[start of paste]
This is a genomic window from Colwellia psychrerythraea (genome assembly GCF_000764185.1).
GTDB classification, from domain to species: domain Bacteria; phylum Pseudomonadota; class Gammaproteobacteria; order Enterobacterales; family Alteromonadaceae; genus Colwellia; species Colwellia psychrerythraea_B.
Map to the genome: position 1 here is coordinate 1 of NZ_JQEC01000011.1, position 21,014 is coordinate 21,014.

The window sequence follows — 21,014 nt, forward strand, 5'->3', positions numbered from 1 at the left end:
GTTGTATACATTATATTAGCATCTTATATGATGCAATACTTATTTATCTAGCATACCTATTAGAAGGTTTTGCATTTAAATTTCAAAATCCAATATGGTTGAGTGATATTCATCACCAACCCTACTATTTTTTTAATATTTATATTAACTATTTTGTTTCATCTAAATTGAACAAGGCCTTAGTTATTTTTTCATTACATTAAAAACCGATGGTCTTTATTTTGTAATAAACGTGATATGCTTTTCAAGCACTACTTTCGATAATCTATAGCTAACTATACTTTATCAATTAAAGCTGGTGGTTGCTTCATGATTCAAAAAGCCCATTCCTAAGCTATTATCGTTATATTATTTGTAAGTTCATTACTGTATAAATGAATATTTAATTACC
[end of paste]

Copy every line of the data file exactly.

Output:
This is a genomic window from Colwellia psychrerythraea (genome assembly GCF_000764185.1).
GTDB classification, from domain to species: domain Bacteria; phylum Pseudomonadota; class Gammaproteobacteria; order Enterobacterales; family Alteromonadaceae; genus Colwellia; species Colwellia psychrerythraea_B.
Map to the genome: position 1 here is coordinate 1 of NZ_JQEC01000011.1, position 21,014 is coordinate 21,014.

The window sequence follows — 21,014 nt, forward strand, 5'->3', positions numbered from 1 at the left end:
GTTGTATACATTATATTAGCATCTTATATGATGCAATACTTATTTATCTAGCATACCTATTAGAAGGTTTTGCATTTAAATTTCAAAATCCAATATGGTTGAGTGATATTCATCACCAACCCTACTATTTTTTTAATATTTATATTAACTATTTTGTTTCATCTAAATTGAACAAGGCCTTAGTTATTTTTTCATTACATTAAAAACCGATGGTCTTTATTTTGTAATAAACGTGATATGCTTTTCAAGCACTACTTTCGATAATCTATAGCTAACTATACTTTATCAATTAAAGCTGGTGGTTGCTTCATGATTCAAAAAGCCCATTCCTAAGCTATTATCGTTATATTATTTGTAAGTTCATTACTGTATAAATGAATATTTAATTACC